"As I understand history, we all were Catholic at one time," Drury said. "I think the early church does not just belong to them but to all of the Christian faith, the good and the bad."

Burkhard defined contemplative prayer as "the growing and deepening knowledge of God."

"At some point, you realize you're starting to understand faith better or that you get insight into your life or the difficulties of your life, so that contemplation is often something that works slowly in you. At some point, you realize, 'Oh my goodness, I have really learned a lot and see things differently.'"

Contemplative prayer is usually preceded by centering prayer, Burkhard said, a period typically lasting 20 minutes during which the person praying clears away active thinking.

"You try to get away from all your thoughts and emotions and perceptions and images that float constantly through our minds," Burkhard said. "The teaching is that you choose a word which is called the 'sacred word,' which can be something like 'Jesus,' 'Mary,' 'Let go,' 'Listening,' anything that is simple and signifies my intention to be present to God."

The person praying then silently says that word in order to "let these other thoughts go," the sister said.

The spread of contemplative prayer beyond monastery walls, Burkhard said, was one of the desires of Keating when he popularized the practice. Besides lay people of a variety of traditions, the practice has been taught to and used by prisoners and recovering alcoholics.

"I think in a time like ours that is getting ever more hectic, people have a tremendous need for this kind of finding a place interiorly where they can be quiet and find some peace," Burkhard said.

Kent Smith, spiritual formation director for Northwoods Community Church in Peoria, has taught contemplative prayer to Christians trying to become more intimate with God.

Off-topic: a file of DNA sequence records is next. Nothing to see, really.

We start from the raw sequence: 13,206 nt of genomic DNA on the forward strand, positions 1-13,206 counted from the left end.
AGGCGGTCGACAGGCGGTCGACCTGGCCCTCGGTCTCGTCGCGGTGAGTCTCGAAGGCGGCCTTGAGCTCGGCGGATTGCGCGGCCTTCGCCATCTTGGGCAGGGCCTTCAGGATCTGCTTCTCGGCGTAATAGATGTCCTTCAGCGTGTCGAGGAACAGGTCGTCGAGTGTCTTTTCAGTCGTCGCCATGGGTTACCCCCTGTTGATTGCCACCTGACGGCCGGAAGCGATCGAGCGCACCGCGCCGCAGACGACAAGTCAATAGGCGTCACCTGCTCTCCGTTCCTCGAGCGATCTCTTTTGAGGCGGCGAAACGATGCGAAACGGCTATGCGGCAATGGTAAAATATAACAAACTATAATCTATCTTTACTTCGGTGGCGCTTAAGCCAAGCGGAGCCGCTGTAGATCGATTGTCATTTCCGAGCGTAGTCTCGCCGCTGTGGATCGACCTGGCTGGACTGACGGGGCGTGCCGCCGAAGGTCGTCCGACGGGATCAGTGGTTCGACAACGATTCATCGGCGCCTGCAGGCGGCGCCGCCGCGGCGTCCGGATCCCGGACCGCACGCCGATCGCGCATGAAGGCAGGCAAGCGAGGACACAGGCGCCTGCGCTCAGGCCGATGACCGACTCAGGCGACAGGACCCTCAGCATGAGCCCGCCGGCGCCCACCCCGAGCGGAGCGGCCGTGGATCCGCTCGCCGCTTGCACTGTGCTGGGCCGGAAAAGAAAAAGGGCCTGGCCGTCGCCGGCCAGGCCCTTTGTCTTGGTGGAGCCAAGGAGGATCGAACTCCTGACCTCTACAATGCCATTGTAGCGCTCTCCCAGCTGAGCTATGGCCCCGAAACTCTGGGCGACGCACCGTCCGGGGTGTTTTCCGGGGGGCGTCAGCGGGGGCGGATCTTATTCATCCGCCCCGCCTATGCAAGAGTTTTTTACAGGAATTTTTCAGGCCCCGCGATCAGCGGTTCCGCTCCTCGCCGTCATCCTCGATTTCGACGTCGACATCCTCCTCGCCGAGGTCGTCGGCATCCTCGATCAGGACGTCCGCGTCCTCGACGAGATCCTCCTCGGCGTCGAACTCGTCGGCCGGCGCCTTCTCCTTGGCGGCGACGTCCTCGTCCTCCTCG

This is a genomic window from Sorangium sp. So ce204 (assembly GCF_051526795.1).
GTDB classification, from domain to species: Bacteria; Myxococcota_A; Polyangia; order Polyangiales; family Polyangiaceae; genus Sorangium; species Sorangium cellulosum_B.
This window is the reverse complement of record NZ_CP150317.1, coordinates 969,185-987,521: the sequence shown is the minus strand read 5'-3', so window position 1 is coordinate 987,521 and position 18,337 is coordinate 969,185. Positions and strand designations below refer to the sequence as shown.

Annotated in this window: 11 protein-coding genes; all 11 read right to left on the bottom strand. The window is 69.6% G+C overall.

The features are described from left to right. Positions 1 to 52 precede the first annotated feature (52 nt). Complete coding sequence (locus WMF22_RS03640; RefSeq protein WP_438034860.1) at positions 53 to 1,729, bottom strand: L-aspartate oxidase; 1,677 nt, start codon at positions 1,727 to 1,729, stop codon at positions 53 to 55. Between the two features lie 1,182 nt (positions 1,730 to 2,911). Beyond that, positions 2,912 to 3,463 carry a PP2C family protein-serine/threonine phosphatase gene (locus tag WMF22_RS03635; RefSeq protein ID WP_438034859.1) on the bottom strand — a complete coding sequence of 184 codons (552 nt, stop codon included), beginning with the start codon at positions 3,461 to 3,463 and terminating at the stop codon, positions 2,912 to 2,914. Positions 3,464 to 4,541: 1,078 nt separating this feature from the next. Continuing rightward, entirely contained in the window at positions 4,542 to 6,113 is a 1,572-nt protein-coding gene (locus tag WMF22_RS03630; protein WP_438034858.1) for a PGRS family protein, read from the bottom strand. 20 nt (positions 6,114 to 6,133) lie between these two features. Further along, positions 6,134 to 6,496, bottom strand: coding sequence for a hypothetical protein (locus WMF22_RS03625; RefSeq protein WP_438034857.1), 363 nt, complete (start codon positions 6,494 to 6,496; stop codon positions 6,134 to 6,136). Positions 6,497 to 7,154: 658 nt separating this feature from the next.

"I believe that contemplative prayer focuses upon growing in our intimacy with God as I reflect upon him and his work in my life," Smith said.

Christian believers should naturally have a longing to improve their relationship with the creator, he said.

"We see prayer not so much as getting things from God as it is walking with him and getting to know him," Smith said. Like any good relationship, there should be mutual understanding, respect and love, he said.

The classes aid new Christians who are just starting their prayer life, Smith said. Teachings include freeing oneself from distractions, as well as prayer theory and theology of prayer. Much of that comes from what Jesus taught about prayer, Smith said

The Peoria Prayer Center's Drury offers contemplative prayer as one way to help Christians develop their prayer life. The prayer center sets up shop at a church for a month at a time, Drury said, using core prayer groups, prayer stations and request boards. Drury also offers teachings on prayer topics.

For him, contemplative prayer is "infused with the presence and reality of the Lord."

"It can be done with the use of words, but it's more of a resting," Drury said.

"We have to validate that being in the Lord's presence and enjoying him, just sitting in his presence, abiding in him, encountering the emotions of God, that all of that is biblically founded," Drury said. "We just start walking them through the process (of) praying Scriptures."

Copley News Service